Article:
The election of a businessman to the White House fueled a wave of optimism among America's CEOs. Now some of those same business leaders are turning on President Trump.
On Monday, Kenneth Frazier, the CEO of Merck, joined the growing list of executives who feel compelled by Trump's words and policies to take a stand against him.
Frazier, one of the country's most prominent black business leaders, quit Trump's manufacturing council to "take a stand against intolerance and extremism."
That appeared to be a reference to Trump's statement over the weekend blaming the deadly violence in Charlottesville, Virginia, on "many sides" after neo-Nazis and white nationalists clashed with counter-protesters.
Trump lashed out at Frazier within minutes, saying the resignation would give him "more time to LOWER RIPOFF DRUG PRICES!"
Then, on Monday afternoon, Trump specifically called out the KKK and neo-Nazis. By then almost two days had passed since the president's first remarks on Charlottesville -- and some of the nation's most prominent business leaders had filled the gap with denunciations of racism.
Business leaders have spoken against Trump before. In January, his ban on travel from certain Muslim-majority countries drew criticism from Amazon CEO Jeff Bezos, Starbucks boss Howard Schultz, Netflix CEO Reed Hastings, Apple's Tim Cook and many, many others.
On Monday night, the CEOs of Under Armour and Intel followed Frazier and quit Trump's manufacturing council.
"Under Armour engages in innovation and sports, not politics," said the sports brand's CEO, Kevin Plank.
"We should honor -- not attack -- those who have stood up for equality and other cherished American values," said Intel chief Brian Krzanich, while lamenting "the serious harm our divided political climate is causing to critical issues."
On immigration, racism and climate change, CEOs have sought to provide the moral leadership they perceive to be lacking from the White House.
"America's leaders must honor our fundamental values by clearly rejecting expressions of hatred, bigotry and group supremacy," Frazier said in his statement on Monday.
Goldman Sachs CEO Lloyd Blankfein referenced such a leadership void in June when he fired off his first-ever tweet to criticize Trump's retreat from the Paris climate agreement.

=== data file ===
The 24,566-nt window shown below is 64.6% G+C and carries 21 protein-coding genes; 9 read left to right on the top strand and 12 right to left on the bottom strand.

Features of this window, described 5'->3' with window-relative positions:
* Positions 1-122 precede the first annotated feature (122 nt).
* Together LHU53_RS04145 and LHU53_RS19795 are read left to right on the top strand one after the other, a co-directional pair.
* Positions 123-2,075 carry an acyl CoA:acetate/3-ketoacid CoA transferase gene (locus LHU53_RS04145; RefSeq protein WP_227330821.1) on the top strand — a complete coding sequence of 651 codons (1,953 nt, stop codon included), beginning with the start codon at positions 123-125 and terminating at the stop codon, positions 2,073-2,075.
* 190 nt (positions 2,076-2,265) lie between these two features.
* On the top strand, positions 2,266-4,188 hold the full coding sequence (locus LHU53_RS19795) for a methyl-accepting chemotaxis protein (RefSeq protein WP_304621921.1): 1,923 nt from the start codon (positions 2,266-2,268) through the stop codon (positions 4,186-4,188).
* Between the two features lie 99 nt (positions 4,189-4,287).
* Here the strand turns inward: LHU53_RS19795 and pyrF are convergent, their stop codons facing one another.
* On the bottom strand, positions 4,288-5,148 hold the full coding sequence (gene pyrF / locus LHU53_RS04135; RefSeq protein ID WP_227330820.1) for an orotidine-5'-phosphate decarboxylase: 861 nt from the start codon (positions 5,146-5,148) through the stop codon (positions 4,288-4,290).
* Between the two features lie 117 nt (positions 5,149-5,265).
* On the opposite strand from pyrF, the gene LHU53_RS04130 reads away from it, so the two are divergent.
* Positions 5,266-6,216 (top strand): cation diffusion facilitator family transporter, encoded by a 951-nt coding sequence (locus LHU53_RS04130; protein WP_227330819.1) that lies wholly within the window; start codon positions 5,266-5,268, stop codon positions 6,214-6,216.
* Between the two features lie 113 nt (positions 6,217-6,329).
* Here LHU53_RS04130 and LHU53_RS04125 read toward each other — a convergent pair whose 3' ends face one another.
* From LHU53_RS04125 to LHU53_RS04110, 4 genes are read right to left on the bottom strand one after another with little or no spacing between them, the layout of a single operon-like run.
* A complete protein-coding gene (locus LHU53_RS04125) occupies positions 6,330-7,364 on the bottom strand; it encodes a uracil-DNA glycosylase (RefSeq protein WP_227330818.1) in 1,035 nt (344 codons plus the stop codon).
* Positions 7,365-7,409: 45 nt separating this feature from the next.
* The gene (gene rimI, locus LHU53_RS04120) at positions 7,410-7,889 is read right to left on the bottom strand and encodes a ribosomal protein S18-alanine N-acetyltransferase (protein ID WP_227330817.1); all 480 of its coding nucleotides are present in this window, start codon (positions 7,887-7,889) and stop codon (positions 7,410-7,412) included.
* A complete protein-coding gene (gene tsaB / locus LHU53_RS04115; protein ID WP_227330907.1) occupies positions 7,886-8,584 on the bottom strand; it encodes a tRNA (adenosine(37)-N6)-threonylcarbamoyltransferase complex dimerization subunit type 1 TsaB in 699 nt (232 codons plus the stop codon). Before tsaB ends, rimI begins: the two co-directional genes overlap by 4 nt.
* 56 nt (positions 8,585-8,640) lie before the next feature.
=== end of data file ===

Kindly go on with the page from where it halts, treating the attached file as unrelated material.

"Today's decision is a setback for the environment and for the U.S.'s leadership position in the world," he said at the time.
Jeffrey Sonnenfeld, a Yale School of Management professor who leads the university's annual CEO summit, said business leaders are stepping up as trust in public officials declines.
"They recognize that they are some of the most trusted voices in society right now," Sonnenfeld told CNNMoney. "It's absolutely critical that they use that platform."
Sonnenfeld said he received emails from more than a dozen leading CEOs on Monday reacting to Frazier's statement -- and especially Trump's broadside.
"This has really hit a nerve -- attacking this great CEO," Sonnenfeld said.
Business Roundtable, a powerful lobby group of CEOs that advocate for tax reform, put out a statement condemning the violence in Virginia. The organization is chaired by JPMorgan CEO Jamie Dimon.
"America's business leaders are shocked at the violence that took place in Charlottesville, and we mourn the unnecessary loss of life. Racism has no place in our businesses, our communities or our country," the statement said.
Sonnenfeld predicted more corporate leaders "across sectors and across party" will come out against Trump.
It's a stunning reversal considering the euphoria among business leaders following Trump's election. A JPMorgan Chase survey published in February found that 76% of executives believed the new administration would help their businesses. Just 12% said they expected it to hurt.
The stock market soared as Wall Street cheered the administration's economic agenda. While stocks keep rising, market analysts say the recent gains have been driven more by corporate profits and economic growth than Trump's policies.
At the same time, CEOs have become frustrated with Trump's inability to get his tax, infrastructure, health care or deregulation plans through Congress.
A stunning 50% of the CEOs, executives, government officials and academics surveyed at the Yale CEO Summit in June gave Trump an "F" for his first 130 days in office. Just 1% gave him an "A."